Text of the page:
A Midsummer Night’s Dream Quotes

How happy some o’er other some can be!
Through Athens I am thought as fair as she.
But what of that? Demetrius thinks not so.
He will not know what all but he do know.
And as he errs, doting on Hermia’s eyes,
So I, admiring of his qualities.
Things base and vile, holding no quantity,
Love can transpose to form and dignity.
Love looks not with the eyes, but with the mind;
And therefore is winged Cupid painted blind.
Nor hath Love’s mind of any judgment taste.
Wings and no eyes figure unheedy haste.
And therefore is Love said to be a child,
Because in choice he is so oft beguiled.

– William Shakespeare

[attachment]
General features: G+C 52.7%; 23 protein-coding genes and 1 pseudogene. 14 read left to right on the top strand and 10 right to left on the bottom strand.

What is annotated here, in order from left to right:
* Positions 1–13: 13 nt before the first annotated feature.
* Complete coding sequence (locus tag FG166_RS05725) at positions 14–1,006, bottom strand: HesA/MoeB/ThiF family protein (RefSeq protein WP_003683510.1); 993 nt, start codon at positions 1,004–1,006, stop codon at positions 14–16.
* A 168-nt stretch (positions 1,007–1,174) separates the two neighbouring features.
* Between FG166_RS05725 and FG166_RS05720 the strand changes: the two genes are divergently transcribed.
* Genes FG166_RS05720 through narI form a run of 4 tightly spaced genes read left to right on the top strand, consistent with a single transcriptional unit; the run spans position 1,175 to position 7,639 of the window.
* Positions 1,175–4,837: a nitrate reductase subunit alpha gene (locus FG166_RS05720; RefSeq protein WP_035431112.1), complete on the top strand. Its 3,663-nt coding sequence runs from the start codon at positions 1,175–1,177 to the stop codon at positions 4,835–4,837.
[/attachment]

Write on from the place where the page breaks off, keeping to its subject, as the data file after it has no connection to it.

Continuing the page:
A Midsummer Night’s Dream, Act 1, Scene 1. Helena delivers this moving monologue after Hermia and Lysander leave Athens to elope. She says that love blinds us from seeing the true nature of a person. What we really see is an illusion, for love is all in the head. She uses metaphors to compare love to a blind Cupid and also to a child, who is often deceived in the choices they make. Love has the power to transform people, she believes. It changes a person causing them to act irrationally. Helena is upset by the fact that her beloved Demetrius loves Hermia and not her. Although she is considered by many in Athens to be as beautiful as Hermia, Helena says that Demetrius cannot see this. For her part, Helena admits that Demetrius has "base and vile" qualities, but her blind love for him causes her to admire his qualities and see Demetrius as having "form and dignity" instead. Helen’s words about love not looking with the eyes turn out to be hilariously ironic. For in the end Puck proves the opposite to be true, spraying love potion into the eyes of the lovers who fall in love with the first creature they see! Helena’s monologue also foreshadows the blind love between Titania, Queen of the Fairies, who falls hopelessly for the donkey-headed Nick Bottom.